Harry Potter and Philosophy: If Aristotle Ran Hogwarts

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David Baggett, Shawn Klein
Open Court, 2004 - Fiction - 243 pages
21 Reviews
Harry Potter has put a spell on millions of readers, and they all want to find out more about the deeper meaning of his adventures. In Harry Potter and Philosophy, 17 experts in the field of philosophy unlock some of Hogwarts' secret panels, uncovering surprising insights that are enlightening both for wizards and for the most discerning muggles. Individual chapters look at such topics as life revealed in the Mirror of Erised; the ethics of magic; Moaning Myrtle, Nearly Headless Nick, and the relation of the mind to the brain; and the character of Hermione as a case of "sublimated feminism." Also examined in this witty collection are how Aristotle would have run a school for wizards; whether the Potter stories undermine religion and morality; how to tell good people from evil ones through the characters in these novels; and what dementors and boggarts can teach readers about happiness, fear, and the soul.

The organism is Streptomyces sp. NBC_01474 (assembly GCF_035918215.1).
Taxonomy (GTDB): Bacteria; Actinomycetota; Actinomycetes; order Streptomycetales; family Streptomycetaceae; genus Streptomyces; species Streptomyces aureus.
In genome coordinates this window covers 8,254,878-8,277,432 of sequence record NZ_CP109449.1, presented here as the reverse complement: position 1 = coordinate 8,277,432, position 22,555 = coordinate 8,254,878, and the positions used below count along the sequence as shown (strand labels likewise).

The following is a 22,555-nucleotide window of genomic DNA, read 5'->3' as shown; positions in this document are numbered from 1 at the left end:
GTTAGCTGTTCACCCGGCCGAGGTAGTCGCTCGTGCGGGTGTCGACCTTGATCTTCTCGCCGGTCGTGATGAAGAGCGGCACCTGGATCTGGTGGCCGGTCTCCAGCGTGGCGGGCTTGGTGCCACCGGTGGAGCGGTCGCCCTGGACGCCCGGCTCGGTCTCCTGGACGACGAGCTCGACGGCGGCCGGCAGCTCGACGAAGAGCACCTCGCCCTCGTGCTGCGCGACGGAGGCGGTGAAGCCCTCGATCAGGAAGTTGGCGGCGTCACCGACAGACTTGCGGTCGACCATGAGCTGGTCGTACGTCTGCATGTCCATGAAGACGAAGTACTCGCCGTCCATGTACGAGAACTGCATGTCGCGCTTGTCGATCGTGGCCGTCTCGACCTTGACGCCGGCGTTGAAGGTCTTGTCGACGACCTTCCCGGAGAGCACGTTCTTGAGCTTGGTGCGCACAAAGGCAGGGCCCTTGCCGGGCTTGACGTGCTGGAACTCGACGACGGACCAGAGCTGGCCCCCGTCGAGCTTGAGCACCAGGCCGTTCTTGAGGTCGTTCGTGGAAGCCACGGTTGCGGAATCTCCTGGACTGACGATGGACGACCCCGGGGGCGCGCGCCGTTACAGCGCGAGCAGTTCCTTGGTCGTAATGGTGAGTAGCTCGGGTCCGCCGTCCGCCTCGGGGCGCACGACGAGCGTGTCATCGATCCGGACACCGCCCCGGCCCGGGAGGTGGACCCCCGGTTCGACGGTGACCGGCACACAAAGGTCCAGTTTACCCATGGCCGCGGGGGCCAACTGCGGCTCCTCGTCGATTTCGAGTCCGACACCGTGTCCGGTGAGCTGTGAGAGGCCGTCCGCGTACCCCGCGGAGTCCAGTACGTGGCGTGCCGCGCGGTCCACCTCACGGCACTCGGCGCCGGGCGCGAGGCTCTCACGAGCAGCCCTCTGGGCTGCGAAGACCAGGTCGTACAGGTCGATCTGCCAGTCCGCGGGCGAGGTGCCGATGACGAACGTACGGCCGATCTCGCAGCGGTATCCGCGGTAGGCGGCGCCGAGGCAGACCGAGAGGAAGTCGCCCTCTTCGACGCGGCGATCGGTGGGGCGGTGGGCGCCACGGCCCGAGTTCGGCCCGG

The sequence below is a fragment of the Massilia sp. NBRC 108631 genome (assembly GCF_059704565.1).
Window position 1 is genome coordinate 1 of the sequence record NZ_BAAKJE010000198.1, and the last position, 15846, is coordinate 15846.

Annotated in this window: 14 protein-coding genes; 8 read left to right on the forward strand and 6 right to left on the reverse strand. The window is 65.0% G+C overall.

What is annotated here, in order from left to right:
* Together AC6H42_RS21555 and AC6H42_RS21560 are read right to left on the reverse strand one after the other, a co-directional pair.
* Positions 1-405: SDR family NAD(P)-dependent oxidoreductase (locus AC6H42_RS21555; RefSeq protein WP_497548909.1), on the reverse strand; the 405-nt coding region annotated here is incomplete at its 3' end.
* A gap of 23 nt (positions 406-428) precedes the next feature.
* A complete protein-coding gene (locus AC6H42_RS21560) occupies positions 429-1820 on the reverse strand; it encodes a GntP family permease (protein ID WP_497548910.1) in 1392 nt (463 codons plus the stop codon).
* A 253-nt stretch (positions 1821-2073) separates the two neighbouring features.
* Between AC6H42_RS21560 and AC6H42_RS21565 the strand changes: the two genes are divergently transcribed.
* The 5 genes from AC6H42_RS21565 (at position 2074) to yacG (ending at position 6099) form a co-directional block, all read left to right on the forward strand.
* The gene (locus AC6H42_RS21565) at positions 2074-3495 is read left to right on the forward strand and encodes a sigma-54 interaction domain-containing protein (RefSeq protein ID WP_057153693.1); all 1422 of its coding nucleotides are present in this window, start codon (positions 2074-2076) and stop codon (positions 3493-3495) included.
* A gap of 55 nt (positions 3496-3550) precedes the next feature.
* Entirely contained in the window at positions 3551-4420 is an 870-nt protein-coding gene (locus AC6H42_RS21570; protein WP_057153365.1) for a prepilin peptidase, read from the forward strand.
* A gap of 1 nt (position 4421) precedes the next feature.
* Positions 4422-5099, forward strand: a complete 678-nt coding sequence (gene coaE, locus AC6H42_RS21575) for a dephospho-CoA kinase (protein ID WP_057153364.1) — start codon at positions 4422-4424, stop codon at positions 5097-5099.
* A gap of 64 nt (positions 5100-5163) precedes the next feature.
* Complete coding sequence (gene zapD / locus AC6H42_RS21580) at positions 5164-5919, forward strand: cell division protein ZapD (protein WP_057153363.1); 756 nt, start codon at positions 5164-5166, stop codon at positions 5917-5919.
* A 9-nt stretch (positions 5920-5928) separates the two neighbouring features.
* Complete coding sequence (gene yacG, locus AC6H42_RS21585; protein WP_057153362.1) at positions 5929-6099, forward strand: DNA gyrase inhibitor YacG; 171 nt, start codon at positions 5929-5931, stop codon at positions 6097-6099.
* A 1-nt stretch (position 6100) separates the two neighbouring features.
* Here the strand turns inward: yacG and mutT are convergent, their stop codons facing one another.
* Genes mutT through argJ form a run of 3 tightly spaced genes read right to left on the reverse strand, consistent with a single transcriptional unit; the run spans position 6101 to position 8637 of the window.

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User Review  - dono421846 - LibraryThing

Interesting lever by which to introduce some fundamental questions (and occasional answers) in philosophy. Made accessible by drawing upon illustrations from the Harry Potter books (but only through ... Read full review

LibraryThing Review

User Review  - bostonian71 - LibraryThing

Entertaining in spots, but overall too lightweight and, oddly enough, too generic to satisfy either philosophy buffs or Harry Potter fans. The best essays are those that tackle a specific topic (such ... Read full review

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